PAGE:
Hypnotherapy (or the art of suggestion) is the use of hypnosis (entering a state of altered consciousness) and the power of suggestion to achieve therapeutic healing. During hypnosis, the unconscious mind is open to the power of suggestion. The word “hypnosis” originated from the Greek term hypnos, meaning “sleep”. In fact, to the casual observer, people under hypnotization appear to be asleep, but are actually awake under a different state of awareness. An individual may enter a state of hypnosis by either self-hypnotizing or through the suggestions of another individual. Hypnotherapy has been shown to alter brain waves in a similar fashion to that of other deep relaxation treatments, and may also alter the release of hormones within the body.
A trance refers to a state of altered consciousness, and has four main characteristics: (1) Absorption, or the ability to focus attentively on a single theme or issue; (2) Intentional alteration of attention, or the ability to not focus on something; (3) Dissociation, or the ability to separate the trance experience from normal conscious existence; and (4) Suggestibility, which indicates an increased ability to take direction and suggestions.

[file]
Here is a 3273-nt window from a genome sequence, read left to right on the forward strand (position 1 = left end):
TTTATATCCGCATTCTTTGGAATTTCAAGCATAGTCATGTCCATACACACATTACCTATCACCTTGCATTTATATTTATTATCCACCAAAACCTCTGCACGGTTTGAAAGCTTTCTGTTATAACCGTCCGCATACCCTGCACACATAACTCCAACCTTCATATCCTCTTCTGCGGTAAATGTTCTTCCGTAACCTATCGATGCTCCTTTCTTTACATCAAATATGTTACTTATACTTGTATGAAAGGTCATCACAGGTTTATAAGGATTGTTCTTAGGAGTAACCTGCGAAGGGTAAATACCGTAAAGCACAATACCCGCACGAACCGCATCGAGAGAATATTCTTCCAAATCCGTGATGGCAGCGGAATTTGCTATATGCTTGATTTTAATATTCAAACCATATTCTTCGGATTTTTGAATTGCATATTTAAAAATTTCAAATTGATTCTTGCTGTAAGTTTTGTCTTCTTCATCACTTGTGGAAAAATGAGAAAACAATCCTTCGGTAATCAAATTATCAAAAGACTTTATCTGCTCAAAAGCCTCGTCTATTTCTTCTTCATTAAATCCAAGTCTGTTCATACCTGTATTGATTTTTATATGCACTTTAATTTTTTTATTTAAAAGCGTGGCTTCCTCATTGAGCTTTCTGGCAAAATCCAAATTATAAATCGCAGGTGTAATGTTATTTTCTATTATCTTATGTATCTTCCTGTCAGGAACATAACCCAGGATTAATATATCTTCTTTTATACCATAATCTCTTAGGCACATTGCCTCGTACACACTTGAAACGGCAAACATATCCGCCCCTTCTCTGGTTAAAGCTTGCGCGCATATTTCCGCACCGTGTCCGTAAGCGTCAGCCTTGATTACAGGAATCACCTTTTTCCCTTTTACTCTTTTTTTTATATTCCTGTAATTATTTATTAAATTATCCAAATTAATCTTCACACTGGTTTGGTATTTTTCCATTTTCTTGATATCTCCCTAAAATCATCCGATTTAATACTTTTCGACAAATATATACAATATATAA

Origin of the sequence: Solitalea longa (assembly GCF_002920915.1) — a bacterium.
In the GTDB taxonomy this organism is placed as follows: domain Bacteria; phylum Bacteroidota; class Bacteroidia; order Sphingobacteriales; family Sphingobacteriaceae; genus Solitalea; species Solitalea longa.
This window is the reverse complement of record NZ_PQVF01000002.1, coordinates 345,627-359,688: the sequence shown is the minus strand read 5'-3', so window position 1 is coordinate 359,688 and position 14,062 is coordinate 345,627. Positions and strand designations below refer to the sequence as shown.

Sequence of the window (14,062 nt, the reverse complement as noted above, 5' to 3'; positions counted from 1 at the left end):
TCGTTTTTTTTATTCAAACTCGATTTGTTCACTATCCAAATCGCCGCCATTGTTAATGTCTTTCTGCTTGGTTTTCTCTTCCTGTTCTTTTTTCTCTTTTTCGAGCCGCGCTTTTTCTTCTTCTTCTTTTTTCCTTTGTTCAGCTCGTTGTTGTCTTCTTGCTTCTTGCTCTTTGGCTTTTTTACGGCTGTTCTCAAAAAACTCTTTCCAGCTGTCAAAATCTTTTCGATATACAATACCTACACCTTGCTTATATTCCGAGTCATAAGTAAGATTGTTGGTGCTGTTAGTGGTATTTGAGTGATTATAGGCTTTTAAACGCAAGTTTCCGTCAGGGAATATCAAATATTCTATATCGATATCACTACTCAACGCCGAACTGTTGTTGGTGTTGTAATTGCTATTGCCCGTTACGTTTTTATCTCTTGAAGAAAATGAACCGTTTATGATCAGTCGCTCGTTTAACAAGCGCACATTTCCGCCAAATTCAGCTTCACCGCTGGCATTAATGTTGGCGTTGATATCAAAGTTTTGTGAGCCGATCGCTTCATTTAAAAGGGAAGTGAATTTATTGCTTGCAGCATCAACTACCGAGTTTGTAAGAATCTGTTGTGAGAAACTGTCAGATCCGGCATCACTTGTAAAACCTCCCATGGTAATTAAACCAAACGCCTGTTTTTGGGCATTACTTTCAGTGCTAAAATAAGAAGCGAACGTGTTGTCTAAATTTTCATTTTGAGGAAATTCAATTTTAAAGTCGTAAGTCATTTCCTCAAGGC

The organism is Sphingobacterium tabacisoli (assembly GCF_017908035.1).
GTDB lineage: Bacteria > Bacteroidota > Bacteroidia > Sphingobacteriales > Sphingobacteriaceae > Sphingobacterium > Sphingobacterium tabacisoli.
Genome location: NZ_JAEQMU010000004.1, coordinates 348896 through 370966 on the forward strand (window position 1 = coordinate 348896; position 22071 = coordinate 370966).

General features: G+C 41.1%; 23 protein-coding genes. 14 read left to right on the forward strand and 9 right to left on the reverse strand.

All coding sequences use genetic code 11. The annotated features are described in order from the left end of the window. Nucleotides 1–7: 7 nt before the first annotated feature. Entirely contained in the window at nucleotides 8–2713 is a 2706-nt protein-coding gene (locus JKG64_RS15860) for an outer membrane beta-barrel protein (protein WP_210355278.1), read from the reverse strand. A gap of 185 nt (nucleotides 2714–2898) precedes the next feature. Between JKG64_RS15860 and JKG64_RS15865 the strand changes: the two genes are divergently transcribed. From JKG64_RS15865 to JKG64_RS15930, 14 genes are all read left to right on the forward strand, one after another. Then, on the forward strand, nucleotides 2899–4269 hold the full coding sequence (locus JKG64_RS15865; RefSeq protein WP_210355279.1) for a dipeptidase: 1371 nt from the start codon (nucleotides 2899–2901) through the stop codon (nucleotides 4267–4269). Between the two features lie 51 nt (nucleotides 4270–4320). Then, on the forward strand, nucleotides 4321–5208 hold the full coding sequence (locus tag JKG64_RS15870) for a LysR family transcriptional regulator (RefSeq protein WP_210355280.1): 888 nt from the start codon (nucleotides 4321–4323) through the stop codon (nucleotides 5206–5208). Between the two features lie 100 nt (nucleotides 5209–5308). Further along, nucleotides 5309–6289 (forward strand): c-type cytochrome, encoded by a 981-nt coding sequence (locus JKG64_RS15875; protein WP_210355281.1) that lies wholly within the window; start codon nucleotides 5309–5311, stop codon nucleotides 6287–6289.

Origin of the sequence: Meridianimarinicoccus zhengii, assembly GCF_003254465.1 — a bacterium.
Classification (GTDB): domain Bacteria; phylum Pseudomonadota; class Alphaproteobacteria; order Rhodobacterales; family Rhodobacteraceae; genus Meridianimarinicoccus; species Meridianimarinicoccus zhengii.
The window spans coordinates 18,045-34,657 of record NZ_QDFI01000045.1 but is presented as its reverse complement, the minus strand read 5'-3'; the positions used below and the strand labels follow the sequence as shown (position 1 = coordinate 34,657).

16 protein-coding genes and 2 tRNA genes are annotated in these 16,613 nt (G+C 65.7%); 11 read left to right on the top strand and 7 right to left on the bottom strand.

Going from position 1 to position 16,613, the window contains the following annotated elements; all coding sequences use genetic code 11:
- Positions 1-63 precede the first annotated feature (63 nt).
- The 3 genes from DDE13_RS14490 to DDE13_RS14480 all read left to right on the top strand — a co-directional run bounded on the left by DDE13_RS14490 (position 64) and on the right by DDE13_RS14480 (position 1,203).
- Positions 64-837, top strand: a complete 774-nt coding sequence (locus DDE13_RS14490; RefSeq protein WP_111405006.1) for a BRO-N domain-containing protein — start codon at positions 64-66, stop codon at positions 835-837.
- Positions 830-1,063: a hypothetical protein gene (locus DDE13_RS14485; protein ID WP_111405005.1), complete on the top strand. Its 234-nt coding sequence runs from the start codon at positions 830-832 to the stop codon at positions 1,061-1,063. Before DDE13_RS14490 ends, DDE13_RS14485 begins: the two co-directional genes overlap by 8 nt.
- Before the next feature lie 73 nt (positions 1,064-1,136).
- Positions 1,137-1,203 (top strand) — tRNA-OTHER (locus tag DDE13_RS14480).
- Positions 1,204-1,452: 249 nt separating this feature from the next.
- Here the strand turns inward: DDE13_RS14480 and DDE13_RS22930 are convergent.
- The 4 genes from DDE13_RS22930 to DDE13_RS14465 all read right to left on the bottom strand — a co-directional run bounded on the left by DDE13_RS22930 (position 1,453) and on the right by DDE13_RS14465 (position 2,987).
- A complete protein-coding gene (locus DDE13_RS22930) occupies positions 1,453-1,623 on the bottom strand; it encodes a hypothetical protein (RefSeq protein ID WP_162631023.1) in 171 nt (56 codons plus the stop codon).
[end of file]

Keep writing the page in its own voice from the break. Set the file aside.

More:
Common uses for hypnotherapy include the following: attempts to change hard to break habits or obsessive behaviors, to treat emotional or psychological disorders, to relieve pain, to lessen the symptoms of a variety of medical issues, such as hay fever or eczema, to lower heart rate and/or blood pressure, to alter skin temperature, to alter intestinal secretions, and to alter immune responses.
History of Hypnotherapy
Forms of hypnosis were common in most early societies, including those of Africa, China, Egypt, Greece, India, North America, and Northern Europe. States of trance were described in Chinese texts from 2600 B.C.E., were written about in Greek mythology, and mentioned in sacred religious texts such as the Bible, the Talmud, and the Hindu Vegas.
Austrian physician Franz Mesmer (the “Father of Hypnosis”) popularized hypnotherapy in the 1700s when he hypothesized that illnesses could be cured by correcting imbalances of magnetic bodily fluids by transferring “animal magnetism” from other persons. Despite its popularity, the traditional medical establishment was resistant to Mesmer’s hypnotherapy, or “mesmerism”. In the 1800s, a number of British physicians used hypnotherapy in place of anesthesia before performing major surgeries such as amputations. However, this practice ended quickly after it was discovered that chloroform could be used to knock a patient out.
Because of a number of studies by prominent physicians, hypnotherapy became an accepted practice by the mid-20th Century for the American Medical Association, the British Medical Association, and the American Psychological Association. More recently, the National Institutes of Health in the United States endorsed hypnotherapy as a way to alleviate chronic pain in 1995.